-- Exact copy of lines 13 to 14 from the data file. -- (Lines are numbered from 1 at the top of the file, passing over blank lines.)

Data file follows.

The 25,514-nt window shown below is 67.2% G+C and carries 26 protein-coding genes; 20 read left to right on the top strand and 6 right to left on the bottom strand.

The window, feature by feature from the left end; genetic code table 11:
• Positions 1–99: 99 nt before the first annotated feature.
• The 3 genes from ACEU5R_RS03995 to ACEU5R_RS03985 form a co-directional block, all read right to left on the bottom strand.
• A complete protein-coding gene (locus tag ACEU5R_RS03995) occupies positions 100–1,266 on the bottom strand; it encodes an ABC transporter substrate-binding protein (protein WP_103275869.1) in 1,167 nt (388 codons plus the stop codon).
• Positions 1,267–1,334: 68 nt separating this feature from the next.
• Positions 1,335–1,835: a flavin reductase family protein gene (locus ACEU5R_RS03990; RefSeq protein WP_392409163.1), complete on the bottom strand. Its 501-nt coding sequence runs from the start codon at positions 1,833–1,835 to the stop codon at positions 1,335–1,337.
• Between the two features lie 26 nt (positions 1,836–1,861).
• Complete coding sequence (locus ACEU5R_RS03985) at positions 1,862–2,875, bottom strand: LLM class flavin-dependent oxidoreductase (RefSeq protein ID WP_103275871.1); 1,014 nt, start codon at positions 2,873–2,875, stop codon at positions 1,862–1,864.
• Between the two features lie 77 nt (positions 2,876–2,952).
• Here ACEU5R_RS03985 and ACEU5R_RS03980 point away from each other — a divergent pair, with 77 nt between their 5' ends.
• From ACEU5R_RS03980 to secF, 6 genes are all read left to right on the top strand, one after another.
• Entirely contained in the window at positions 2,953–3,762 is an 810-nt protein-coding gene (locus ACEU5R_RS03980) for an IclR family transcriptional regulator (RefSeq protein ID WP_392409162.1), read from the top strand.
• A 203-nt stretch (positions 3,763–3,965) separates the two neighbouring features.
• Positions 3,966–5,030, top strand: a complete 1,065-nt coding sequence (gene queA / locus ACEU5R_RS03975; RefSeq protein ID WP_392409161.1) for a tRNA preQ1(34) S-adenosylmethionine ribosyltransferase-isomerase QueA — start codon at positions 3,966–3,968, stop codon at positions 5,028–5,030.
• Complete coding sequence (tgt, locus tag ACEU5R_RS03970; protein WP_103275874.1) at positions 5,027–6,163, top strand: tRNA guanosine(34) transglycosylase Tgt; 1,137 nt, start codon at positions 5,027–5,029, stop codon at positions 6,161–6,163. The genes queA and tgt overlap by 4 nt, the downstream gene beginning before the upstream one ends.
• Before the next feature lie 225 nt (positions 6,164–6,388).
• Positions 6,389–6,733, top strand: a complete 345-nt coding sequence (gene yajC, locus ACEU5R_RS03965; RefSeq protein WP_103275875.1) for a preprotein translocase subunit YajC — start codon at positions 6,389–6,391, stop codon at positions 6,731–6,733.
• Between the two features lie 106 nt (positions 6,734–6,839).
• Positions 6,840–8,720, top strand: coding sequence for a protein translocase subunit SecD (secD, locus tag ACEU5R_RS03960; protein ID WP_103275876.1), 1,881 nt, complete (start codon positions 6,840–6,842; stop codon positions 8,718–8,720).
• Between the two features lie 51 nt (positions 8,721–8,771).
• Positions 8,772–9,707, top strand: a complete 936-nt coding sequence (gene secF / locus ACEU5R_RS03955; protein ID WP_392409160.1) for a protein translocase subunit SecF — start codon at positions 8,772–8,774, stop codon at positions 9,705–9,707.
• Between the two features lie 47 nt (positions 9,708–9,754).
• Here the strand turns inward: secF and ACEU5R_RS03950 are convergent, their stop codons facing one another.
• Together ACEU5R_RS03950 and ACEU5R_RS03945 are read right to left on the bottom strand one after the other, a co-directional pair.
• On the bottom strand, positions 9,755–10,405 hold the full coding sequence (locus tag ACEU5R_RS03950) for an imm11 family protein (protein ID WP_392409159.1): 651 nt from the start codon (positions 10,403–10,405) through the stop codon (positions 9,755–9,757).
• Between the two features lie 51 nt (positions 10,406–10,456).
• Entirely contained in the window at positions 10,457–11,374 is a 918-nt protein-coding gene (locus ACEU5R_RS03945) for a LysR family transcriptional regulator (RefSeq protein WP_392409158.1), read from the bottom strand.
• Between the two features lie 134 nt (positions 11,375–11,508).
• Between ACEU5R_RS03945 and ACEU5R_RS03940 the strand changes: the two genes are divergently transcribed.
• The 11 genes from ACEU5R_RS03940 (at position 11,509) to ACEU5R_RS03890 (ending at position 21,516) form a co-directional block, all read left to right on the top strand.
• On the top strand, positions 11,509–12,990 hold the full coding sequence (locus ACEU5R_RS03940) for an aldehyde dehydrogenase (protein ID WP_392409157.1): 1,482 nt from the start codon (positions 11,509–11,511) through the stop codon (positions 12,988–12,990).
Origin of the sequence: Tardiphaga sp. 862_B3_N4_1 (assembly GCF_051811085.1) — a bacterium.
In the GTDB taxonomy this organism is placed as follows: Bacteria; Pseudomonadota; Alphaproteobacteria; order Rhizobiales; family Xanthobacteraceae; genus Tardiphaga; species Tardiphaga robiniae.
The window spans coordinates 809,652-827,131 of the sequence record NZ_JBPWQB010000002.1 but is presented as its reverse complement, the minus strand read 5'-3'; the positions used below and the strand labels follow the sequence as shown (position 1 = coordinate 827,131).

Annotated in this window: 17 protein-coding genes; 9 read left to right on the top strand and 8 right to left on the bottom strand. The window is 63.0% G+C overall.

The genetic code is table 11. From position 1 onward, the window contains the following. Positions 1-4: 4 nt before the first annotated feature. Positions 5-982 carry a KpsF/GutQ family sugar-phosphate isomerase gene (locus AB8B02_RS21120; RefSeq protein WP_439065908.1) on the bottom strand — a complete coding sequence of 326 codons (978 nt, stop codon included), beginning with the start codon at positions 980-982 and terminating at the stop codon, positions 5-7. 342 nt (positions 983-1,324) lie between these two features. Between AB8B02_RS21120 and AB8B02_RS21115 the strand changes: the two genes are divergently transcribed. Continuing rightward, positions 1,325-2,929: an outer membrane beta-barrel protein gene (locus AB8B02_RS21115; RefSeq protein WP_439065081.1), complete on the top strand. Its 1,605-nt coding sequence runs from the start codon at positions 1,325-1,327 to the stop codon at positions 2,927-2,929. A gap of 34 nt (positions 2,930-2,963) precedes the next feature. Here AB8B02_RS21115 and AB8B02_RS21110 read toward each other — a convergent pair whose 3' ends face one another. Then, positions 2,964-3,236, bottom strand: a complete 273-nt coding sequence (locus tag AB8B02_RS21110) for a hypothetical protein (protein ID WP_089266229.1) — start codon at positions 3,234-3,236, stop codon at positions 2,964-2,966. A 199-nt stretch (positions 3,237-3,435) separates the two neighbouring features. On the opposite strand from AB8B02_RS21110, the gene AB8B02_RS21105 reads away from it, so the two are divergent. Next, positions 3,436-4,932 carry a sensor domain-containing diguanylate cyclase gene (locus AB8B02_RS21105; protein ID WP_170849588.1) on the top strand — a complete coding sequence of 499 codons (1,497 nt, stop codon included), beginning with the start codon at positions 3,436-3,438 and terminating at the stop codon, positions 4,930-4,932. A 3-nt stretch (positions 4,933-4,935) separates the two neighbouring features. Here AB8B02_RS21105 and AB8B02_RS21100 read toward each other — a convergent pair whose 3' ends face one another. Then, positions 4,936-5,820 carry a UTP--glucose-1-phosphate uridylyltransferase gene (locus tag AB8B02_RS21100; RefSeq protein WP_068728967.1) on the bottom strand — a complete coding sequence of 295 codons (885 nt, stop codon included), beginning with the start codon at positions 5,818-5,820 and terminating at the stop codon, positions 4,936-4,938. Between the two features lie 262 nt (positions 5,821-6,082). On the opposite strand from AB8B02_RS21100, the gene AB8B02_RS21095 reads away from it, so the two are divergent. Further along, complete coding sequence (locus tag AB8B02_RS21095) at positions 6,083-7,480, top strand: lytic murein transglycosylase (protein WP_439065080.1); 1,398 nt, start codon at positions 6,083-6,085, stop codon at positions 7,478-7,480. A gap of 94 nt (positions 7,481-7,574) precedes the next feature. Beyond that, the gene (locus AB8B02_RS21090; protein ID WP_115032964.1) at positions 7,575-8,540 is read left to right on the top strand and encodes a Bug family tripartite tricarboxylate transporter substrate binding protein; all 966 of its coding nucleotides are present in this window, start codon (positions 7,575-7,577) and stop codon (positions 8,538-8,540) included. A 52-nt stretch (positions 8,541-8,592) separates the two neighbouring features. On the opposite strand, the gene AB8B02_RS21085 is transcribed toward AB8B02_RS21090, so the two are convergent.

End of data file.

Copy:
• Entirely contained in the window at positions 2,953–3,762 is an 810-nt protein-coding gene (locus ACEU5R_RS03980) for an IclR family transcriptional regulator (RefSeq protein ID WP_392409162.1), read from the top strand.
• A 203-nt stretch (positions 3,763–3,965) separates the two neighbouring features.